Human memory isn’t perfect, says Joel Voss, medical social sciences and neurology.
“There are most definitely times when a person is wrong about a specific memory — that is, the memory is wrong but they believe it to be true,” he says. “Sorting out whether any specific memory is true or false is tricky business.”
In fact, being in the business of memory is complicated, says Voss. At this month’s Science Café, he will offer a sense of what researchers know and don’t know about how memory works and why it can become dysfunctional.
Voss earned his PhD in neuroscience from Northwestern in 2007 and joined the Feinberg School of Medicine in 2012. His laboratory uses cognitive and clinical neuroscience approaches to study memory’s organization in the human brain and how neurologic and neuropsychiatric conditions can disrupt memory. He and his colleagues also develop novel methods for modifying memory abilities using nonsurgical brain stimulation.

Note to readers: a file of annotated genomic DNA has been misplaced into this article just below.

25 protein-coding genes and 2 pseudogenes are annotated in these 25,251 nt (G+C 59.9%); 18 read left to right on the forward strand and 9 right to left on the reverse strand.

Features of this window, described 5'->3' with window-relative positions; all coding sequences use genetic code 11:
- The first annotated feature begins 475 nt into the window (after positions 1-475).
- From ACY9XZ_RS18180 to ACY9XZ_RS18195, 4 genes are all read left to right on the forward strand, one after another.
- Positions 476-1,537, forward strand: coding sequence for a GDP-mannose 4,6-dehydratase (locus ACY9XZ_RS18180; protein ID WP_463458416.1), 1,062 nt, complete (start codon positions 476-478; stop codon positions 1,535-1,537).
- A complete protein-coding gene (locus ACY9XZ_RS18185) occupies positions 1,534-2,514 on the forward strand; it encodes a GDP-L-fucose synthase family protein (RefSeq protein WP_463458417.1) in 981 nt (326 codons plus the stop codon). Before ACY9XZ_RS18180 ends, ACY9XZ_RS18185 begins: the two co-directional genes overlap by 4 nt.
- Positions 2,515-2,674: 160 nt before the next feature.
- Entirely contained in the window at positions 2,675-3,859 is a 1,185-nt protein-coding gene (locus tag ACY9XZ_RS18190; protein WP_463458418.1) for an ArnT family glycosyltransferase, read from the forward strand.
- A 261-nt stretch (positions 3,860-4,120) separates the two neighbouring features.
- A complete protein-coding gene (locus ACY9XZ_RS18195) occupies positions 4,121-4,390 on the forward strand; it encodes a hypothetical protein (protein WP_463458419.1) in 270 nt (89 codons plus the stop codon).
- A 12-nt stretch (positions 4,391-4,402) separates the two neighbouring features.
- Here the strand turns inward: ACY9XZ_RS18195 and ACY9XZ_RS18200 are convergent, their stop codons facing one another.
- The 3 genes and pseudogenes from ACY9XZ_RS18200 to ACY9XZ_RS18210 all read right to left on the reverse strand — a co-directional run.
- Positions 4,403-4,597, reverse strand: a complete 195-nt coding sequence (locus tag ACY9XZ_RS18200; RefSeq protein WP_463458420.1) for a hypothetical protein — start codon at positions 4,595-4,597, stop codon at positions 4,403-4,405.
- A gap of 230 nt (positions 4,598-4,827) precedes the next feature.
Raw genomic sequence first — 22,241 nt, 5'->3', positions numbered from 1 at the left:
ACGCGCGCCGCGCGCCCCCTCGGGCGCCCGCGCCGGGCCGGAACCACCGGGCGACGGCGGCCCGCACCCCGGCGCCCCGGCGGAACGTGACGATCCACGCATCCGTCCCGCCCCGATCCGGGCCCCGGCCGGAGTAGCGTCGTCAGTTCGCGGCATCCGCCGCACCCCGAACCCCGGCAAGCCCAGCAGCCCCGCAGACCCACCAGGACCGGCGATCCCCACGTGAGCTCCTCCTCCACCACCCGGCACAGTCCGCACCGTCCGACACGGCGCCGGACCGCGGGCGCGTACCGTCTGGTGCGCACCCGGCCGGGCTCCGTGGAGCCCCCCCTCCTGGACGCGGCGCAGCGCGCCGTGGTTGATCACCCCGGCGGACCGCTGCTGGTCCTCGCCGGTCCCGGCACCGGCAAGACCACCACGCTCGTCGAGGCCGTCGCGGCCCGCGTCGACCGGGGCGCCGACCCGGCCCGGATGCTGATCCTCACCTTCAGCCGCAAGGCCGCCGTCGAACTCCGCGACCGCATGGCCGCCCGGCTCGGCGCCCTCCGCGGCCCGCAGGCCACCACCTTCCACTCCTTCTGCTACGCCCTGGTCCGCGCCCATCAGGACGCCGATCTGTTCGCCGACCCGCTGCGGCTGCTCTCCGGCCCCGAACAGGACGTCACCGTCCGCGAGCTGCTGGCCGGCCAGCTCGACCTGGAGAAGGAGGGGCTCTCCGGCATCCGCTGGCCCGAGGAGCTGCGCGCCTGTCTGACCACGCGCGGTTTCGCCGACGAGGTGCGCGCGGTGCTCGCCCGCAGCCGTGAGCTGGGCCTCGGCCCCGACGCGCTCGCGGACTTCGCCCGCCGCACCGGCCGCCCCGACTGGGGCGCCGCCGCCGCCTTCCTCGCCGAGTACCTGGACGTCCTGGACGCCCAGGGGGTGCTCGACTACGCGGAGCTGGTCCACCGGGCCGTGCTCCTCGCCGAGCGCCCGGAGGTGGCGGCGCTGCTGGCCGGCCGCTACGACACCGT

“There is no doubt that memory can be altered using various methods,” says Voss. “However, it is still absolutely unknown whether any alterations, including those caused by drugs or surgery, could actually be useful.”
Voss will discuss his latest research and discuss the challenges faced when trying to develop new technologies to improve memory. The event is open to the public and takes place February 21 from 6:30 to 8 p.m. at the Firehouse Grill, 750 Chicago Ave. in Evanston.